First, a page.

And that’s why I think that cooperation in BRICS, which we talked about, and the Shanghai Cooperation Organization, I think it’s quite successful. I don’t know about the future, but I have a feeling that if you were talking about Afghanistan, I think if Afghanistan could be integrated into this kind of organization, one way or another, I have a feeling it probably would be more successful than the 20 years that the NATO countries have been there.

I think that cultural attitudes play a role when we’re talking about politics, because a lot of the policy from the American, European side, is actually very emotional. It’s very much like, “We have some feelings—We fear Russia. We don’t like it,” or “We think that it’s awful.” And “Our ideas, we know how to run a society much better than the Russians, and the Chinese, and the Indians, and the Muslims,” and things like that. It’s a part of the problem. It’s a part of our problem in the West. It’s a part of our way of thinking, our philosophy, which I think we should have a closer look at and criticize. But it’s difficult, because it’s very deeply rooted.

When I discuss with people at universities and in the media, and other places, I encounter this. That is why I wrote the latest book, because it’s very much about our way of thinking about Russia. The book is about Russia, of course, but it’s also about us, our glasses, how we perceive Russia, how we perceive not only Russia, but it also goes for China, because it’s more or less the same. But there are many similarities between how we look upon Russia, and how we look upon and perceive China, and other countries.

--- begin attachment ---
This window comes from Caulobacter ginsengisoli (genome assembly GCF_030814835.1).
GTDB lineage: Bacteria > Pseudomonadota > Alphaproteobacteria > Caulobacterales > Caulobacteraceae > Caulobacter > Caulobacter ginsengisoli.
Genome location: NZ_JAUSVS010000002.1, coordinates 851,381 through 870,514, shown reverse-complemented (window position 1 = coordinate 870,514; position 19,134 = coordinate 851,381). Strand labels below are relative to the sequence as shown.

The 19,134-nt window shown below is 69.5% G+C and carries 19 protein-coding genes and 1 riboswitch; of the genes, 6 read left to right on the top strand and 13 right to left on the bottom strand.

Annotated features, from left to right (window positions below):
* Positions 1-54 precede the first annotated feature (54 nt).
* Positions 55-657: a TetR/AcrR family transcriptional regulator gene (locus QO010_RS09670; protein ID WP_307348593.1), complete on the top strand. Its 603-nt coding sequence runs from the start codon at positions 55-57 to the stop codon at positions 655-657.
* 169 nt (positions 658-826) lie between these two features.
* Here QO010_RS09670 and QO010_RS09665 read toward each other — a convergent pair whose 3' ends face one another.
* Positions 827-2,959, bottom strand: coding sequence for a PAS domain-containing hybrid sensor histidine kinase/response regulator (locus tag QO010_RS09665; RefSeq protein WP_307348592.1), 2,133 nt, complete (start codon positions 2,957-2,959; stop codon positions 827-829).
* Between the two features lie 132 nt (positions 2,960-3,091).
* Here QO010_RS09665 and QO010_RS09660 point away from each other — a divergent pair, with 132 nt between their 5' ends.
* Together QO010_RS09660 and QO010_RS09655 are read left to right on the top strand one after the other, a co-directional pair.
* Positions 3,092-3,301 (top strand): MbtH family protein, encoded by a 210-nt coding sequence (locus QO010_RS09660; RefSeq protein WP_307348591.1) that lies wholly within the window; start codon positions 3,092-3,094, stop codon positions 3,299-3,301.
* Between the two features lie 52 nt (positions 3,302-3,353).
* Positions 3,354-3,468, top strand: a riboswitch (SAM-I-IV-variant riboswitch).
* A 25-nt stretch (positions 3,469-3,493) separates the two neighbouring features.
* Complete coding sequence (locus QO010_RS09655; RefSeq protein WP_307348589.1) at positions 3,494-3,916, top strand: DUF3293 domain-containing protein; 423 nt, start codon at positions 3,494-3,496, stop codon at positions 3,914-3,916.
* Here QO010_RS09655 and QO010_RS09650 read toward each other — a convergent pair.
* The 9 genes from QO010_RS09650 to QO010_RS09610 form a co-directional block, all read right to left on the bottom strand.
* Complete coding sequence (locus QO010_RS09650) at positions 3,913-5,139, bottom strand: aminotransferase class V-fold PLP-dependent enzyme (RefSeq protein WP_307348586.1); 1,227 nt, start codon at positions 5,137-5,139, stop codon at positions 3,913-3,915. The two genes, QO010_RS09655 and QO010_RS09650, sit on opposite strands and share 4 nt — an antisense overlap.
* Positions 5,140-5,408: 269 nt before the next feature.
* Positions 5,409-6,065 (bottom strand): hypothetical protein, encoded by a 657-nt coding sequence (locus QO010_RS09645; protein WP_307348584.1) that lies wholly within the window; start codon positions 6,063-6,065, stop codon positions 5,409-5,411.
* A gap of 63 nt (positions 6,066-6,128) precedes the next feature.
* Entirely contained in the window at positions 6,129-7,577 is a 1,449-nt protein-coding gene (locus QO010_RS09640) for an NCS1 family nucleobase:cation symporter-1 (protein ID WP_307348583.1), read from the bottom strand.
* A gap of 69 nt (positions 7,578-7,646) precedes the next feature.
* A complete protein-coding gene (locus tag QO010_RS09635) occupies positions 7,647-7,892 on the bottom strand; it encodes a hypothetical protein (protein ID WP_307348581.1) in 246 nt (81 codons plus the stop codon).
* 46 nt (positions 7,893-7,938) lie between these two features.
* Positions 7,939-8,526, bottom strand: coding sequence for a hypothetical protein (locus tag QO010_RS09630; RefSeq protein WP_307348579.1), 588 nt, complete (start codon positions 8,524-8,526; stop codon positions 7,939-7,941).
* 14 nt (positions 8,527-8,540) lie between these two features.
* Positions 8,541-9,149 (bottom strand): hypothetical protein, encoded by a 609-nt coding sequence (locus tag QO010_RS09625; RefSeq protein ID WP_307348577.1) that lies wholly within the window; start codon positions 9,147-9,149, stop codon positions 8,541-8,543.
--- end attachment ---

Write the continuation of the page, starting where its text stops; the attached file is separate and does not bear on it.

I think this is a very, very important thing we have to deal with. We have to do it, because otherwise, if we decide, if America and Russia decide to use all the fireworks they have of nuclear [armament] power, then it’s the end.

You can put it very sharply, to put it like that, and people will not like it. But basically, we are facing these two alternatives: Either we find ways to cooperate with people who are not like us, and will not be, certainly not in my lifetime, like us, and accept them, that they are not like us, and get on as best we can, and keep our differences, but respect each other. I think that’s what we need from the Western countries. I think it’s the basic problem today dealing with other countries.

And the same goes, from what I have said, for China. I do not know the Chinese language. I have been in China. I know a little about China. Russia, I know very well. I speak Russian, so I know how Russians are thinking about this, what their feelings are about this. And I think it’s important to deal with these questions.

%%‘A Way to Live Together’

Michelle Rasmussen: You also pointed out, that in 2001, after the attack against the World Trade Center, Putin was the first one to call George Bush, and he offered cooperation about dealing with terrorism. You’ve written that he had a pro-Western worldview, but that this was not reciprocated.